This is what happens when a celebrity discloses she was paid to promote a product in social media
Yesterday, with the reaction to TV actress & host Tamera Mowry-Housley‘s sponsored pregnancy announcement, we saw why celebrities avoid disclosing the fact they are paid to promote a product in social media. The backlash when audiences realize they are being paid to influence them can be fierce.
Mowry-Housley has been a spokesperson for the pregnancy testing brand Clear Blue since 2013 . Perhaps part of that deal, she mentioned the brand while announcing yesterday on her Instagram and Facebook accounts that she is expecting her second child with husband FOX News correspondent Adam Housley. The couple are already parents to 2-year old son, Aden.
“We are thrilled to announce we are #ClearblueConfirmed! Can’t wait to meet baby #2! Love Clearblue’s pregnancy test with Smart Countdown. It helped me get through the wait to get my result by counting down with me. #spon,” the co-host of the FOX show The Real captioned her photo.
Most people simply wished her congratulations but others peppered their comments with criticism over the sponsored share:
“Wow…awful product placement. Will she put ads on her kid when she shows the first photo of him/her?” one comment to an article in PEOPLE about the news stated.
“Was this an ad or an announcement? How much $$$ did she make for this plug? Either way congrats,” another wrote.
“Shamless product pimping,” a UK Daily mail commenter wrote.
“Congratulations, although it kind of bothers me she turned her announcement into some kind of ad for clear blue. Js..,” a comment under the former reality-TV star’s Facebook version of the announcement read.
At least one other celebrity, Chrissy Teigen, controversial model wife of singer John Legend, offered a critical “shade-filled” response in a tweet.
I wrote about this a couple years ago in March 2013 when the US Federal Trade Commission (FTC) updated its regulations back then to require celebrities, bloggers and other social media personalities to indicate clearly and explicitly when they are getting paid in product or money to promote a product.
The purpose, of course, is the interest of transparency and full disclosure so the public is aware they are being influenced by someone paid to advance the brand being promoted.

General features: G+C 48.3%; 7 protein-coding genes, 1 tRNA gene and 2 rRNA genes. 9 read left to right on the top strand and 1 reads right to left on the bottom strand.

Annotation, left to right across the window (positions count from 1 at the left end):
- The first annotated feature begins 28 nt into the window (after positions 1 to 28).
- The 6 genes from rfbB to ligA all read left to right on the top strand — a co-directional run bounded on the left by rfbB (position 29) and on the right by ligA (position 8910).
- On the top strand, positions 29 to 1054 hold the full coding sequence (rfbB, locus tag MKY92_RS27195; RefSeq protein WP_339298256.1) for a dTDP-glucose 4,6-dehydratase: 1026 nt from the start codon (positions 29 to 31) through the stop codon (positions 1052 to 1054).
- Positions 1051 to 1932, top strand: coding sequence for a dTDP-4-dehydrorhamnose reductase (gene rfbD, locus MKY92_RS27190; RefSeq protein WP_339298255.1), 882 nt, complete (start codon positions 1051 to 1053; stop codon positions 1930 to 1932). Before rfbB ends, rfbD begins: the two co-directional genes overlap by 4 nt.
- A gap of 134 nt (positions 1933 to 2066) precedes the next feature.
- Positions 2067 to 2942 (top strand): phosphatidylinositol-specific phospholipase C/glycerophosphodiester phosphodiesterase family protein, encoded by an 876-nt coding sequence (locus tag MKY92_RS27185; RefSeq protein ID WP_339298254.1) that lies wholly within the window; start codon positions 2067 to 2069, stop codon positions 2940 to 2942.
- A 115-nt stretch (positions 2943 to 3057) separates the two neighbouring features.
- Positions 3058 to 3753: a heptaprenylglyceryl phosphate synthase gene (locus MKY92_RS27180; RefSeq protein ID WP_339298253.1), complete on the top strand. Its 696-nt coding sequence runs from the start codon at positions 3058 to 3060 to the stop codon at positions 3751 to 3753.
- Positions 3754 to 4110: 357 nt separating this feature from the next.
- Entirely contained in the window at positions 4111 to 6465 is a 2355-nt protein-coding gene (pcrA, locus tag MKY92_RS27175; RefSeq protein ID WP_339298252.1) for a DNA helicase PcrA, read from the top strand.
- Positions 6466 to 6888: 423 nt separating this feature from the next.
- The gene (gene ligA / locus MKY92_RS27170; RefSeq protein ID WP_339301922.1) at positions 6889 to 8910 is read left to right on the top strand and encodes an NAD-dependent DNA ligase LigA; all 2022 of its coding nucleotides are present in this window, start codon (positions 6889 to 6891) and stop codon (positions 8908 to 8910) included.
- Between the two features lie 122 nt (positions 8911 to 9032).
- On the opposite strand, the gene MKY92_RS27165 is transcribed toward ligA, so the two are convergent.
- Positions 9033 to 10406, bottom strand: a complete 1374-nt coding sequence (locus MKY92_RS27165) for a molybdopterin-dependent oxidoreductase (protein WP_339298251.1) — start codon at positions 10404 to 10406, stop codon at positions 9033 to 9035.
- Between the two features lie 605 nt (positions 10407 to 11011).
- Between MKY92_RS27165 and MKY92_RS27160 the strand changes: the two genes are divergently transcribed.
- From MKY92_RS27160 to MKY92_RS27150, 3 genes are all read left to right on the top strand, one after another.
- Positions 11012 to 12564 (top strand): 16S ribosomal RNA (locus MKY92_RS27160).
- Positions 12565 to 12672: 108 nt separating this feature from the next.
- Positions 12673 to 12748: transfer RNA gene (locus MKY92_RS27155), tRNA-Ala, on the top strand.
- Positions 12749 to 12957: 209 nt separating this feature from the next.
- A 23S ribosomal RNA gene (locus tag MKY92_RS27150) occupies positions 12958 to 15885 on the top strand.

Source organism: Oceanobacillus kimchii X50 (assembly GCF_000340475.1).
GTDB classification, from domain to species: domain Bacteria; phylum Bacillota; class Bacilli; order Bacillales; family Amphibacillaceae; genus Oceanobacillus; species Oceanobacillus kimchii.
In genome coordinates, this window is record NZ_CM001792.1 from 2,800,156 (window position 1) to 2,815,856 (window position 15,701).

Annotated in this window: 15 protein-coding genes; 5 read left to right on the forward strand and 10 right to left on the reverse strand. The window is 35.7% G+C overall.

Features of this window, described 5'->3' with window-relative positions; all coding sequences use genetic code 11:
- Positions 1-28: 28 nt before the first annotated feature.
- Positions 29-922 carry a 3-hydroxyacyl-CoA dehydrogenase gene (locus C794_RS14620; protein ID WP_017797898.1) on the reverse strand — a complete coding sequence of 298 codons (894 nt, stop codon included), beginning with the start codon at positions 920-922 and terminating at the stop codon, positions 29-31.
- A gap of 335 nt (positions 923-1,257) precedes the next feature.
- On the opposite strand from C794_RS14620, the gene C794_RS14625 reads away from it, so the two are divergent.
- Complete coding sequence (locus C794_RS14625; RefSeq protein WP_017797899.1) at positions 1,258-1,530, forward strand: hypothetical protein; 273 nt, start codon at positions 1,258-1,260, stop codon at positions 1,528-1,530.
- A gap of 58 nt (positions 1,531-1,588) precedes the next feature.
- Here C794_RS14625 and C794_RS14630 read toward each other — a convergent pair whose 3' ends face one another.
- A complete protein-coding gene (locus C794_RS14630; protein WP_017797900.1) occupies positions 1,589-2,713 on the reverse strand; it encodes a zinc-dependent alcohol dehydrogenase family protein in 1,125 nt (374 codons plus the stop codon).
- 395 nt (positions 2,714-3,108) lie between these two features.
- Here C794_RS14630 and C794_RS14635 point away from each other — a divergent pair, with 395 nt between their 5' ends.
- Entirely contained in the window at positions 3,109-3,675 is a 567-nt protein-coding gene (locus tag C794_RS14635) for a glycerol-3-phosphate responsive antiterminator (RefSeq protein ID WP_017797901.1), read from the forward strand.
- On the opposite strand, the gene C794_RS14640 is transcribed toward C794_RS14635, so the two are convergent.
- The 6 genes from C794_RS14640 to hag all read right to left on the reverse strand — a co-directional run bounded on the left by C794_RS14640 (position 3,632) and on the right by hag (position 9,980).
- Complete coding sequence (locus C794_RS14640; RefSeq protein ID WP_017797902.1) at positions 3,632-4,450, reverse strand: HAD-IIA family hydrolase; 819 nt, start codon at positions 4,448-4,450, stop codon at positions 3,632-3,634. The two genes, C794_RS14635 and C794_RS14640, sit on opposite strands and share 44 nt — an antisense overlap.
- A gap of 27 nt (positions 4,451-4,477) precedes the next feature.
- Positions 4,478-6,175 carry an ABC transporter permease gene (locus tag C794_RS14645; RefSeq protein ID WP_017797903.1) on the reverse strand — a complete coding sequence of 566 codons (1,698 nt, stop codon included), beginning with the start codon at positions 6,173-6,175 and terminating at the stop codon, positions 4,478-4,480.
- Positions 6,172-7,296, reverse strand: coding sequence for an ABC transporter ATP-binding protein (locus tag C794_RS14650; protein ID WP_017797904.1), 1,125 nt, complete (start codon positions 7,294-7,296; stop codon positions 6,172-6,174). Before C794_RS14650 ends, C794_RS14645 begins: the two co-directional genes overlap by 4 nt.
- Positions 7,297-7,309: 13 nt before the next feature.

As a blogger, I have railed for years against the fact that I see so many celebrities promote products daily that they are getting paid to social share with their millions of followers but who fail to abide by the FTC disclosure rules. Yet, despite celebrities’ blatant disregard for the requirements, there seemed to be a focus from that agency to make sure bloggers, vloggers and other rising social media digital influencers are compliant.
Meanwhile, celebrities were violating the rules routinely and there seemed to be no interest in cracking down on them.
Technically, the brands are responsible for making sure celebs themselves do not break the guidelines and they, along with the celebrity, are responsible for any fines or repercussions of the violation.
Now, given the negative reaction to Mowry-Housley’s announcement, with some people calling the share “tacky”, it’s easy to see why many choose to just omit the fact they were paid to promote a product or service.
Consumers, apparently, don’t take too well to paid promotions at all and will be less likely to trust the word of the person promoting the product if they feel there was compensation for it. They don’t find it as genuine. Perhaps it’s the same reason why people get up to use the bathroom during commercials but cannot avoid brands strategically placed on TV shows.
It also probably has to do with the fact that people gravitate to blogs, online communities and social media to get the “real” experience and find dialogue. They probably find the exchanges there more trustworthy and honest than from scripted prose. It’s the same reason why people prefer the reality TV or non-fiction genre over scripted drama perhaps.
….Or will it open up more audiences’ eyes to realize that they see thousands of product placements in tweets and IG shares daily and have been obliviously, subconscious and subliminally taking it all in and fine with it all the time.
Note how audiences are not bothered when it was in their faces.
So it seems people don’t mind being “influenced” so long as they’re not told they are.
But from the perspective of the brand, any controversy over the announcement is paying off as the news gets picked up and written about by major news outlets. Clear Blue is getting bang for its buck beyond Mowry-Housley’s fans and followers. It’s getting the millions of news media and gossip bloggers readers too.
That’s a win-win for them and perhaps why they made sure they included the sponsored disclaimer too.